Seraphina by Rachel Hartman (book review)

Posted: November 5, 2012 in Book Review, LIBR 264 - Materials for Tweens, Tween Books, YA Books
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If you are a fan of Eragon, you will surely enjoy Seraphina

Hartman, R. (2012). Seraphina. New York, NY: Random House.
Subjects: Identity, Self-actualization, dragons, secrets, murder, music, courts and courtiers, fantasy
Interest Level: 5-8 & YA

Seraphina takes place in the Kingdom of Goredd where humans and dragons coexist and intermix. Over four decades before the story takes place, there was a war between the humans and dragons, and as part of the peace between the two races, dragons agreed not to live as their natural self, but rather fold themselves into human shape and live amongst the humans to some extent. During the 40 year fragile humankind-dragonkind peace treaty, there has been tension and sadness between the two races. There are humans that are very anti-dragon and dragons that want nothing to do with humankind. This medieval dragon fantasy is a story filled with accepting oneself, magical secrets, and royal scandals. This is also a murder mystery in which Seraphina, teams up with a human prince, her dragonian mentor, and others that are also part human, part dragon, who, like Seraphina, must keep their heritage a secret.  In the end, the prince and Seraphina discover who it is that has murdered and tried to break the treaty, and bring peace back to both civilizations.

Seraphina Dombegh, the protagonist is a very accomplished musician (human side), with great intelligence (dragonian side), wit, and a brave heart.  As her journey begins in the story, Seraphina believes herself to be human, but discovers that she is part human and part dragon as she can understand dragon speech, not something humans can do, and her body starts to show part of her heritage by developing scaly patches.  Her father, a human lawyer that helped bring peace to the land after the war, and her dragon mother, who left with Seraphina, messages imbedded into her mind that come alive during the course of the story. Prince Lucian Kiggs, a bastard grandson of the queen, meets Seraphina during the journey and they together, not only solve the mystery of the murder of the queen’s only son, Rufus, but also fall in love.  The prince is the Captain of the Queen’s Guard, a very smart military man, who finds a way to understand the rationality of dragons, and how peace is of the utmost importance. Orma, Seraphina’s mentor, the person she goes to when in need of answers, help and even hide her when needed.  It turns out that Orma is Seraphina’s uncle, a dragon himself, related to Seraphina’s mother, who is deceased in the story but who plays an integral part of Seraphina’s self-discovery.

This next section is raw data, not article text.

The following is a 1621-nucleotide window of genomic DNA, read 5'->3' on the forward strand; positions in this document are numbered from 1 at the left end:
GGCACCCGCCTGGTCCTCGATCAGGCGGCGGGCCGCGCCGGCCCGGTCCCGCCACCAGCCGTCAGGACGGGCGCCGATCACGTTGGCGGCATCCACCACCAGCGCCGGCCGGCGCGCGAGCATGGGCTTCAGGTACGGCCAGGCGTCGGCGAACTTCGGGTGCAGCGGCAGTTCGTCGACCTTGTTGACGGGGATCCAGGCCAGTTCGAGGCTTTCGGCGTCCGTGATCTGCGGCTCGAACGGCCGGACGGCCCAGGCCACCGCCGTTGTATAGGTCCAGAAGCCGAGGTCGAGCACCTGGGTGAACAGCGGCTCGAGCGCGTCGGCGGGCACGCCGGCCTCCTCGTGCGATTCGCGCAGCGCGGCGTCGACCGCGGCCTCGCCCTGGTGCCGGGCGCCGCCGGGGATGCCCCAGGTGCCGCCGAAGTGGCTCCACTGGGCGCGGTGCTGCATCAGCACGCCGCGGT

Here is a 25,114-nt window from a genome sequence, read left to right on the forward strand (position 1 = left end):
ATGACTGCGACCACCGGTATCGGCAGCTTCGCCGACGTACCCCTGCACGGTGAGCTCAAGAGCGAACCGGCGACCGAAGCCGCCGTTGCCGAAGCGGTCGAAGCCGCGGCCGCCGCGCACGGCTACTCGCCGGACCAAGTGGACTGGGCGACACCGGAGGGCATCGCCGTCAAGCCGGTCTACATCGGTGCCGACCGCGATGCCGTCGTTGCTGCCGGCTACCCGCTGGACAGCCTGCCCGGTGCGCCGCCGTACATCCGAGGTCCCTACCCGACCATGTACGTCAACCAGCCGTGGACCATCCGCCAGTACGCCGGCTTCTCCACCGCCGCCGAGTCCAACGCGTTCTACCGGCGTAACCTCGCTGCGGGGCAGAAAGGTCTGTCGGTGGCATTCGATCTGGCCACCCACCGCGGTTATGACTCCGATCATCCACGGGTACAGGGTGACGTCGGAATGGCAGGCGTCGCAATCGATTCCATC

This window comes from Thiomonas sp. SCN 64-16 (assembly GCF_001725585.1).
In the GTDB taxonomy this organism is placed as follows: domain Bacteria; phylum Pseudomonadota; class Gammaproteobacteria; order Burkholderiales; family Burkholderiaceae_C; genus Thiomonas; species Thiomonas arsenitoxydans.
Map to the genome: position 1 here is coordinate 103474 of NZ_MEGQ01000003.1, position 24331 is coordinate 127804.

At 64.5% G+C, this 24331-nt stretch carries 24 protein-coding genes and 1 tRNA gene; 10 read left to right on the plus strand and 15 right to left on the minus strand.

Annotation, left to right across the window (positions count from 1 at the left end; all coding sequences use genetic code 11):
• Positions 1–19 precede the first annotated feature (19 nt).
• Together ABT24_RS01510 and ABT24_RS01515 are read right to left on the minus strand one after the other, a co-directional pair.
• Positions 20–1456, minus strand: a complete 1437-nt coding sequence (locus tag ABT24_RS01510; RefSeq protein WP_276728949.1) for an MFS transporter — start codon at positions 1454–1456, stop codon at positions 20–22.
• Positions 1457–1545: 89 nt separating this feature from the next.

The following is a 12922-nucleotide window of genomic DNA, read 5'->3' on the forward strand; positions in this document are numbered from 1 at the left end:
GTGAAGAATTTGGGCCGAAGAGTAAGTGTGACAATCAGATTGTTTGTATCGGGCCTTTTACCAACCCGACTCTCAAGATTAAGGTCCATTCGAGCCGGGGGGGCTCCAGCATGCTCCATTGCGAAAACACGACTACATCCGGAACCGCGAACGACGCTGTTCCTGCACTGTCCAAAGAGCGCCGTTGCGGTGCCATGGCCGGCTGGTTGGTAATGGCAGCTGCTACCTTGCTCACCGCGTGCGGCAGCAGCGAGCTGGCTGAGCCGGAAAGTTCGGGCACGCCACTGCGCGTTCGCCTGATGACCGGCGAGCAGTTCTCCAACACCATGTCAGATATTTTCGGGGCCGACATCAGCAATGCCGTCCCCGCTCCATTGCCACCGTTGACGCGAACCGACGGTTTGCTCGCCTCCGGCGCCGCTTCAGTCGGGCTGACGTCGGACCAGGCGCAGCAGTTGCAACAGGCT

Some ambassadors and nobles include the leader of the dragon world, Armagar Comonot who finds humans most interesting, Josef, Earl of Apsig, the lord from Samsamese, a neighboring country desires an end to human-dragon peace, and Count Pesavolta is another ruler from the neighboring country of Ninys. Of course, there are many more exciting personalities in this story, from spies to prima dona musicians, from princesses to dragonian spies, from knights that have been exiled to of course, Seraphina’s father, a human lawyer who once fell in love with a dragon. And maybe the most interesting and amusing characters of all are the dozen or so half-human and half-dragon creatures (Fruit Bat, Pelican Man, Loud Lad, Newt, and Miss Fusspot) that Seraphina can communicate with telepathically.

What makes Rachel Hartman’s Seraphina so unique and captivating is that the dragons are, for the majority of the story, in human form, not easily distinguished from humans, if they wish to stay hidden.  In Seraphina’s society, though, most dragons wear bells on their shoulders, so that they are identified as such.  There are, however, those that are part-human/part-dragon, and looked down upon by both societies, and not easily accepted by either. Seraphina is well told, exciting, and a very different twist on the human/dragon fantasy story.  Seraphina embraces topics of ethics such as; segregation, acceptance of others, interracial relationships, and the overall good vs. bad.

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